National
MPs reject compensation for HIV infection while on duty
Publish Date: Mar 19, 2014
MPs reject compensation for HIV infection while on duty
MP Medard Bitekyerezo wondered why compensation leaves out other diseases like Hepatitis B.
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By Mary Karugaba

MPs reviewing the HIV and AIDS Prevention and Control Bill 2009 have opposed a clause that proposes compensation of health workers who contract the disease in the course of duty.

Discussing the Bill on Wednesday, the MPs on HIV/AIDS Committee concurred with the Ministry of Health’s proposal to drop the compensation idea on ground that it would be too costly for Government.

The MPs composed of mainly doctors argued that rather than compensation, officials should be given free Post-Exposure Prophylaxis (PEP) treatment.

PEP involves taking anti-HIV medications as soon as possible after you may have been exposed to HIV to try to reduce the chance of becoming HIV positive. These medications keep HIV from spreading throughout your body.

To be effective, PEP must begin as soon as possible, but always within 72 hours of exposure, before the virus has time to make too many copies of itself in your body. PEP consists of 2-3 antiretroviral medications and should be taken for 28 days.

Dr. Medard Bitekyerezo, argued that maintaining the compensation clause would hamper the treatment of HIV/AIDS patients by institutions for fear of compensating the infected health officials.

He further argued that it would be difficult to compensate some health workers who may contract the disease through negligence.

He wondered why compensation was only tagged to HIV/AIDS and leave out the other diseases like Hepatitis B.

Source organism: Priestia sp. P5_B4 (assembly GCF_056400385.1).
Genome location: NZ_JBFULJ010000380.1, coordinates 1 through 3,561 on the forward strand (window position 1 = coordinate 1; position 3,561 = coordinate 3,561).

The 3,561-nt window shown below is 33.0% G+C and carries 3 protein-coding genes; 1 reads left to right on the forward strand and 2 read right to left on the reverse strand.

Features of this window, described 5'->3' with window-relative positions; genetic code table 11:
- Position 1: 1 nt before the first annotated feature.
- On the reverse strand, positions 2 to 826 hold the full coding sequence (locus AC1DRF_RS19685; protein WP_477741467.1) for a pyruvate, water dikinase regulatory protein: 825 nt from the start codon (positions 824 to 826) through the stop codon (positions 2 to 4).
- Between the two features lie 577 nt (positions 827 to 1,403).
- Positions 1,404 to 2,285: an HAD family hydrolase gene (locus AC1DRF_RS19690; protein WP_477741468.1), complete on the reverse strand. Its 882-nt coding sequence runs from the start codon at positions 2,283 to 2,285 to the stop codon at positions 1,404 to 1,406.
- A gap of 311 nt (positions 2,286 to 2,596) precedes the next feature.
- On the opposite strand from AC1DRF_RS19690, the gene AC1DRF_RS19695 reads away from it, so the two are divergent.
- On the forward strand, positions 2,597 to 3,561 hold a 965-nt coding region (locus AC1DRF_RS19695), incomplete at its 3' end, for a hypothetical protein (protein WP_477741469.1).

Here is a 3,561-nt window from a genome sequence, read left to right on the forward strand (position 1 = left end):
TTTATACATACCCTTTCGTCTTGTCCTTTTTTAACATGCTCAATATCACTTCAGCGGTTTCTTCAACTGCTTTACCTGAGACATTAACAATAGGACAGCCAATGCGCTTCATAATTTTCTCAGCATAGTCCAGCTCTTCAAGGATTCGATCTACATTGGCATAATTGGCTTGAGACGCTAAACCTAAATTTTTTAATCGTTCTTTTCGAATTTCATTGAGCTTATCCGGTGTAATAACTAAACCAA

“As doctors, we know it is a challenge to enforce this. Some health workers come on duty when they are drunk and do not take precautionary measures. In the process, he pierces himself and then contracts the disease, how much will you compensate him? Who is to blame in that case?” he asked.

He was supported by Dr. Patrick Mutono who argued that with compensation clause, the Ministry of Health would be bombarded with claims and may not get the money.

But Dr. Kenneth Omona however urged members to first consult other laws that deal with compensation at work places.

“It is selfish to think that compensation will affect our business. We should legislate and not make laws that benefit or affect our businesses,” he warned.

The Private members Bill proposes that a person working in institutions where there’s significant risk of occupational exposure to HIV shall be provided free treatment and compensation in case he contracts the disease during the course of duty.

The objective of the HIV Prevention Bill is to provide for legal a framework that is geared towards the prevention and control of HIV, reducing the transmission of HIV, providing HIV testing and counseling services and creating Government obligation towards HIV management.

The Bill also seeks to make provisions for protection of the rights of persons living with HIV, creating offences for willful and intentional transmission of the disease and to provide for related matters.

During the meeting, the MPs maintained most of the clauses that relate to discrimination.  The Bill states that no qualified person can be denied employment, be transferred or sacked on the ground of his or her HIV status.

However, this does not apply when the employer can prove that the worker is incapable of performing the work because of his or her health condition.

Similarly, under the Bill, no students can be denied admission in schools, punished, expelled or discriminated against because of their status.

In addition, the Bill stipulates that HIV-positive people cannot be refused entry into Uganda or deported from the country.

They can also not be denied the right to seek an elective or other public office.

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